I'm sort of a bit nervous about how the majority might receive a thin poly frame. Its no drama in Japan as they've taken well to the frames we make. The culture towards polycarbonate materials in Japan and Asia generally is its "modern" and "up to date" etc. For Western culture, there's still a "love thing" happening for heavy metal. Or am I being too pessimistic?

Re the covers/grilles, I don't recollect saying "no", as such, but suggesting its a question of commercial viability. I'm not certain there would be enough sales to pay for tooling-up, mould(s), pressing and/or forming, then making-up and packaging grilles. I did make acrylic covers many years back, quite stylish with magnets attaching to the screw heads, worked well. But the never took off. I had to dump quite a lot of stock when I moved my HK warehouse some 5 years ago.

I'll have another think on the grilles....................:idea:

PS..Lorien.......fab work on the twin Alp7 monitor. Well done!


chrisb 1st March 2014 09:24 AM

Just a personal fetish I guess, but I prefer "grilles" to be part of the aesthetic of the enclosure rather than the driver - and to my thinking the former method can allow for less acoustic interference than the latter. I keep on harking back to the frameless "socks" that Linn used on Kaber and Khelidh of the 90's (always was a sucker for elastic "stay-ups")

anyways, thanks Mark as always for sharing and soliciting feedback -

markaudio 1st March 2014 09:37 AM

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Originally Posted by chrisb (Post 3838363)
Just a personal fetish I guess, but I prefer "grilles" to be part of the aesthetic of the enclosure rather than the driver - and to my thinking the former method can allow for less acoustic interference than the latter. I keep on harking back to the frameless "socks" that Linn used on Kaber and Khelidh of the 90's (always was a sucker for elastic "stay-ups")

anyways, thanks Mark as always for sharing and soliciting feedback -

Hi Chris,
Yes, making up a simple frame and stretching some rather sexy black "see-through" (ummmmph...) over it might have a certain appeal;).

I also must admit , I'm a sucker for the grilles on my beloved 2 mint pairs of Victor SX500's - see pic.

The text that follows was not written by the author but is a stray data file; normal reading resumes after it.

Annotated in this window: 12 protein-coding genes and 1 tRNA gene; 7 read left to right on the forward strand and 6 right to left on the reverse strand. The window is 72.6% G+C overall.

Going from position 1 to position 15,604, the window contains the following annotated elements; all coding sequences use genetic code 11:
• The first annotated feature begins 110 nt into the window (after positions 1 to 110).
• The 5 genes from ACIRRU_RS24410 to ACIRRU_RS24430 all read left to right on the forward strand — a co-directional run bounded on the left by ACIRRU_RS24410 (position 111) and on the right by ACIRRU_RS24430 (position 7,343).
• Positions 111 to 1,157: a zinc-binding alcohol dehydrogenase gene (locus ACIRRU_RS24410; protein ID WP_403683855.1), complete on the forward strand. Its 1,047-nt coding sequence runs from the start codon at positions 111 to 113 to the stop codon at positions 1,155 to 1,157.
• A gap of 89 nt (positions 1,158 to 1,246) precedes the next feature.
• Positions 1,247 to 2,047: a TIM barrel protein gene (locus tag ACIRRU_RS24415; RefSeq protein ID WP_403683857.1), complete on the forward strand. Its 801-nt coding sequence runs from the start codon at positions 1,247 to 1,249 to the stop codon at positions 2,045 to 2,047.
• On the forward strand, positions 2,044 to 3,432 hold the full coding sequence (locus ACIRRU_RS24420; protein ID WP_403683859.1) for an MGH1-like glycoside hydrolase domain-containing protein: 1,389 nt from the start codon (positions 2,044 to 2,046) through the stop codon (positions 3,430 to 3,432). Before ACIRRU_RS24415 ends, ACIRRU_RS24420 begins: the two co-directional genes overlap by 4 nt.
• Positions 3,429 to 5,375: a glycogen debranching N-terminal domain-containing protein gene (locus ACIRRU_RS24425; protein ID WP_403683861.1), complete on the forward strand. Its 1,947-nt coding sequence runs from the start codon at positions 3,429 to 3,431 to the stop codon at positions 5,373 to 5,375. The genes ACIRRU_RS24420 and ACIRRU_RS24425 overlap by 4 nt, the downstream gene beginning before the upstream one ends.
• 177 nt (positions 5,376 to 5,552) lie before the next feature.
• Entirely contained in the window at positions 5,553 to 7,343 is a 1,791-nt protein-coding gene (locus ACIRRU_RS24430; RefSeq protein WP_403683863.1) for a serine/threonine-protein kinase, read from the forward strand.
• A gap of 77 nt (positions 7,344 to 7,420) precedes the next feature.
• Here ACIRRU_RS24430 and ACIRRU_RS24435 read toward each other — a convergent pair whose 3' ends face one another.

As always, cheers for yours and Dave's encouragement. Its appreciated.


JoeyGS 1st March 2014 10:51 AM

If a grill is to be designed would it be ok to just use a good magnet and attach it to the driver screws? The grill would have the magnet and the magnet will stick to the driver screw heads....... Just a thought.....

Scottmoose 1st March 2014 01:07 PM

I've no issue with the thinner frame; from a usability perspective it would be no bad thing, especially for those with limited woodworking tools and / or skill. It will no doubt attract criticism on & off for being 'cheap plastic', but then, the current models sporadically receive similar comments too -universal popularity isn't going to happen so I'd probably just accept this & carry on. Some comparative test data between the polymer & a popular steel or aluminium grade employed for fames might give you something to point to in support of what it is & why it's there. It wouldn't alter the views of those who have made up their mind in advance, but it's something. Chalk up another one re the grills, assuming it's not going to drain resources from other projects. Useful they would be, but DIYers can make grills when necessary. They can't make drivers. Well, not very often anyway.

McDark 1st March 2014 01:18 PM

Mark, your drivers are not for everyone anyway. Front mounting metal frames look outdated and for me they always been just ugly. Properly made pc frame could look and feel much better and modern not only in Asia that's for sure. Thanks for valuing our thoughts, you are the best!

+1 for magnetic grilles BTW. For me personally good looking grilles was always most challenging part of speaker project but children make them necessary.